The world is the perfect size to bring us together yet keep us apart

Long-term travel has long been romanticized by the likes of Elite Daily or the average travel blog.

And clearly, I agree. Travel is awesome.

I’m such a curious person and there are always more places to see, more things to learn, more interesting people to meet. I love the perspective travel can give you. However it also breaks my heart and I don’t see travel as the end game or the ultimate lifestyle.

And like any other lifestyle, it comes with both positives and negatives – and these aren’t often shown on the internet.

While in a fit of homesickness, I actually wrote a list of all the negatives or bad things that have happened to me since I’ve been away from home. However I don’t really want to subject anyone to that list in its entirety (especially without the positives), or dissuade anyone.

Instead I really want to share my most favourite, favourite, article about lessons learned from travel. (HERE IT IS).

Why is it my favourite? Because its absolutely real, I can relate to each point and I don’t feel that it is try to ‘sell travel’ to it’s audience.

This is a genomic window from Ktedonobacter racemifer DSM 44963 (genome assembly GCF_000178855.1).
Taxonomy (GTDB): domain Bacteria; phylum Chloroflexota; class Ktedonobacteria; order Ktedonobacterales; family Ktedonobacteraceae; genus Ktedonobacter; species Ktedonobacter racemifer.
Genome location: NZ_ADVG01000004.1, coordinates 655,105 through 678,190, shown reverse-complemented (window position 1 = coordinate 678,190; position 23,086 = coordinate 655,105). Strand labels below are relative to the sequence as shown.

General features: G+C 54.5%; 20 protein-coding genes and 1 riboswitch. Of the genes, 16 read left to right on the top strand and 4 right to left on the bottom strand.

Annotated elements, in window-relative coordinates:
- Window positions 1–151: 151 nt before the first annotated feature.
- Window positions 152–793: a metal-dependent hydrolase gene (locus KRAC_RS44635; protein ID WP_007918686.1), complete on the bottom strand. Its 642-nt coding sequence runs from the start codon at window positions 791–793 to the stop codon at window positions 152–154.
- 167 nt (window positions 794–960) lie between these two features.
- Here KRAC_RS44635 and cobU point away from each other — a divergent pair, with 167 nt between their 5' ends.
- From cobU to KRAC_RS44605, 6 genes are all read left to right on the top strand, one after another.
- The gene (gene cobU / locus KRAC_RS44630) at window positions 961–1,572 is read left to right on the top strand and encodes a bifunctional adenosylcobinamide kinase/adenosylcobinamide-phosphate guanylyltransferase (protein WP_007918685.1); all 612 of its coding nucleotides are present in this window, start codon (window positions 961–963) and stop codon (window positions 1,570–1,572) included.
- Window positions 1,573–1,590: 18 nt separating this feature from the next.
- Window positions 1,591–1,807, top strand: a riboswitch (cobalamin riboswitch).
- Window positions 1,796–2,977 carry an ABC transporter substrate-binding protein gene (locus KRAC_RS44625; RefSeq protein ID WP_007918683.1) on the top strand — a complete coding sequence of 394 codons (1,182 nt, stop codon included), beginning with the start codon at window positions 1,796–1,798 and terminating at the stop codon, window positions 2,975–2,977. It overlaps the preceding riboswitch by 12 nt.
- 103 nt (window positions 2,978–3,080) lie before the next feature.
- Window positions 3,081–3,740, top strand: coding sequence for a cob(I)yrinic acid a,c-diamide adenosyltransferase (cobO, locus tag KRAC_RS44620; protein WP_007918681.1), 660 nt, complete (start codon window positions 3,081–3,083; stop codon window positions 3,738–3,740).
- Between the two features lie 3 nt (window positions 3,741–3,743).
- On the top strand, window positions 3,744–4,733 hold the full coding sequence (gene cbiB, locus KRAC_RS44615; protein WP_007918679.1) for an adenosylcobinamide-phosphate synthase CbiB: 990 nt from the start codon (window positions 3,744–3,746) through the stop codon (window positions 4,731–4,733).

In a nutshell this guy, Mark Manson, travelled the world for five years and writes of the following five life lessons gained.

  1. Happiness is common – Human Dignity is not.
  2. Travel gives you a perspective on life, but limits your ability to commit to things.
  3. The best part of the culture/country is also usually the worst (Side note: Although not the point, I read that Spanish food is responsible for most cases of food poisoning in tourists not India!
  4. 4. The majority of the planet doesn’t care what you say or do (so just be who you are)
  5. 5. The more you travel the more you lose sight of who you are.

But please read the article! Mark Manson is much more eloquent, articulate and insightful than I am, and those points will make a lot more sense on his site.

2. Is the worst, yet the best.

I feel like I’m a tourist, transient in other peoples lives – getting to view theirs without really building my own. I love to get to know interesting people well, but conversely what I hate the most in the world are goodbyes.

I’m at a stage where I want to start working towards things, and building a life other people would be interested in. However I still want to see the world, and I’m both scared of the temporary and the permanent. I’m still torn – I’m trying to decide whether to go to Argentina and teach English or stay home and get a permanent job.

Anyway. I’m not sure what the point is. In my opinion travel isn’t the utopia, or end goal. Yet it is by all means fun, rewarding and educational (woohoo I feel educational is a cool word)

Despite this you may have to say goodbyes you dont want to say, or go to the dentist, miss more than one place at the same time, be unable to fully support friends/family or worry about money. Im not saying don’t do it – just don’t expect perfection.


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